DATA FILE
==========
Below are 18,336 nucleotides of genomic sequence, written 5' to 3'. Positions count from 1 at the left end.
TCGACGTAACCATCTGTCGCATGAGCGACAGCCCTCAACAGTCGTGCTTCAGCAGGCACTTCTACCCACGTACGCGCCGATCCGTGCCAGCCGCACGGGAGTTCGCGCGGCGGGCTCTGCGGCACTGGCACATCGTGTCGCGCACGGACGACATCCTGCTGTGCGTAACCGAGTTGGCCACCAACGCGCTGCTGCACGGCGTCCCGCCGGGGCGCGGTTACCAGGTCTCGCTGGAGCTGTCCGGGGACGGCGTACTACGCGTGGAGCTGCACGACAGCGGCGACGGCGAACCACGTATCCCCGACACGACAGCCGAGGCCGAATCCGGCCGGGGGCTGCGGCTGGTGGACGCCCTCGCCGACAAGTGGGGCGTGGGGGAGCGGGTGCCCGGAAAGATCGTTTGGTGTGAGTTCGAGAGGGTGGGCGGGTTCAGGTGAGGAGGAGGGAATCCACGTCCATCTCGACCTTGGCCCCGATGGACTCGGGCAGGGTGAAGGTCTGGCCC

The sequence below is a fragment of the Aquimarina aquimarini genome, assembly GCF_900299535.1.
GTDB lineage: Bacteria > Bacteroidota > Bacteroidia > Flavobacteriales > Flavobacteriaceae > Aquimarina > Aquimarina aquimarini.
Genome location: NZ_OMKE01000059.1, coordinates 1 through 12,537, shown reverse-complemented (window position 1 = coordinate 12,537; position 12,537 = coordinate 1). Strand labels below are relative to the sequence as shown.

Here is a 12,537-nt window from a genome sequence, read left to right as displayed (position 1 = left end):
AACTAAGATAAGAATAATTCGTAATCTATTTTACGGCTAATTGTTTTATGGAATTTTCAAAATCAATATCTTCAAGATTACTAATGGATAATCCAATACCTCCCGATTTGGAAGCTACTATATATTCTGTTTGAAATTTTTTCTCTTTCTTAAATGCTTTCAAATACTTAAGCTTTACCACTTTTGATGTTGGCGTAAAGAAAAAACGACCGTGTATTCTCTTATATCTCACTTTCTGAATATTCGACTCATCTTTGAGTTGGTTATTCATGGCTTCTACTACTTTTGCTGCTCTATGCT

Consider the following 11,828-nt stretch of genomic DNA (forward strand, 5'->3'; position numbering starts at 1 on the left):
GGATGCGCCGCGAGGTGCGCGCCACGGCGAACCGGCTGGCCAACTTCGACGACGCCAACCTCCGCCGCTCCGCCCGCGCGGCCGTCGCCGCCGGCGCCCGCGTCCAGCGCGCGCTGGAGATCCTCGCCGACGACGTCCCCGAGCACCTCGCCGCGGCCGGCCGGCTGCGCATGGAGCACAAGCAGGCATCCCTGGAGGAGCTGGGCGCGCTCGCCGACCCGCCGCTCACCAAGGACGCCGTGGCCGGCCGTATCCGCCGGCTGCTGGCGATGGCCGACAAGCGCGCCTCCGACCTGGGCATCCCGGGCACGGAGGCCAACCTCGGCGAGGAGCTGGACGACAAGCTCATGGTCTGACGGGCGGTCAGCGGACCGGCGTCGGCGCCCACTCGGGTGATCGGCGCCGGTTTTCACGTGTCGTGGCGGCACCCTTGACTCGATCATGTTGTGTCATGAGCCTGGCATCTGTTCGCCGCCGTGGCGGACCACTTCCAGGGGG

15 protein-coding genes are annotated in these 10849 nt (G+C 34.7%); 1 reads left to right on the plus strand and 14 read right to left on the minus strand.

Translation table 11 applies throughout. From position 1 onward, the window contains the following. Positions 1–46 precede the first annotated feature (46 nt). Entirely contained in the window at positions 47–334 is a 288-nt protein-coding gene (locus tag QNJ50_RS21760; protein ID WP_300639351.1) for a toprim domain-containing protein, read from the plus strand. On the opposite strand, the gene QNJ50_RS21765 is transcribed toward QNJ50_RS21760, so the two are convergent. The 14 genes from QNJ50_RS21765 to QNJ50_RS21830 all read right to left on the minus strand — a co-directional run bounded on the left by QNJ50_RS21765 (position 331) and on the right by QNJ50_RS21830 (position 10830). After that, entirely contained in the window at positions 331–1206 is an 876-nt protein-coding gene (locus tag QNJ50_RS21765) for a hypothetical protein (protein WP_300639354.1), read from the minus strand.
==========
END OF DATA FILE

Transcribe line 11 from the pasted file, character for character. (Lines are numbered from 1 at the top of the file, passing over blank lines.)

Translation table 11 applies throughout. From position 1 onward, the window contains the following. Positions 1–46 precede the first annotated feature (46 nt). Entirely contained in the window at positions 47–334 is a 288-nt protein-coding gene (locus tag QNJ50_RS21760; protein ID WP_300639351.1) for a toprim domain-containing protein, read from the plus strand. On the opposite strand, the gene QNJ50_RS21765 is transcribed toward QNJ50_RS21760, so the two are convergent. The 14 genes from QNJ50_RS21765 to QNJ50_RS21830 all read right to left on the minus strand — a co-directional run bounded on the left by QNJ50_RS21765 (position 331) and on the right by QNJ50_RS21830 (position 10830). After that, entirely contained in the window at positions 331–1206 is an 876-nt protein-coding gene (locus tag QNJ50_RS21765) for a hypothetical protein (protein WP_300639354.1), read from the minus strand.